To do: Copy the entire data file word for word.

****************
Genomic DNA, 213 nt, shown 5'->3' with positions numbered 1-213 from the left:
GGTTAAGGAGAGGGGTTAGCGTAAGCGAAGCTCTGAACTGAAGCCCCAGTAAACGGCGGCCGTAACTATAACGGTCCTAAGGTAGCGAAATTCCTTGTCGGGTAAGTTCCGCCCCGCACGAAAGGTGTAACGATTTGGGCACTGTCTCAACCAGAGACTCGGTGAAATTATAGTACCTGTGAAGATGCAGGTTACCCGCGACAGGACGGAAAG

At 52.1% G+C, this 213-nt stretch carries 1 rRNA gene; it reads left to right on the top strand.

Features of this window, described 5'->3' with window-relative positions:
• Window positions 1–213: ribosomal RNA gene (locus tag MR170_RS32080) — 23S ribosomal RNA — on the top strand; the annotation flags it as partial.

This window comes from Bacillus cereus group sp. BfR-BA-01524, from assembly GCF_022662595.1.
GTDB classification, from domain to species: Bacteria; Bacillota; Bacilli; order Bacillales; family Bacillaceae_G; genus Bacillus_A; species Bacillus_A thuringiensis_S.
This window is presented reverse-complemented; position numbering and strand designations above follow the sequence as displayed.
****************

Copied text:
Genomic DNA, 213 nt, shown 5'->3' with positions numbered 1-213 from the left:
GGTTAAGGAGAGGGGTTAGCGTAAGCGAAGCTCTGAACTGAAGCCCCAGTAAACGGCGGCCGTAACTATAACGGTCCTAAGGTAGCGAAATTCCTTGTCGGGTAAGTTCCGCCCCGCACGAAAGGTGTAACGATTTGGGCACTGTCTCAACCAGAGACTCGGTGAAATTATAGTACCTGTGAAGATGCAGGTTACCCGCGACAGGACGGAAAG

At 52.1% G+C, this 213-nt stretch carries 1 rRNA gene; it reads left to right on the top strand.

Features of this window, described 5'->3' with window-relative positions:
• Window positions 1–213: ribosomal RNA gene (locus tag MR170_RS32080) — 23S ribosomal RNA — on the top strand; the annotation flags it as partial.

This window comes from Bacillus cereus group sp. BfR-BA-01524, from assembly GCF_022662595.1.
GTDB classification, from domain to species: Bacteria; Bacillota; Bacilli; order Bacillales; family Bacillaceae_G; genus Bacillus_A; species Bacillus_A thuringiensis_S.
This window is presented reverse-complemented; position numbering and strand designations above follow the sequence as displayed.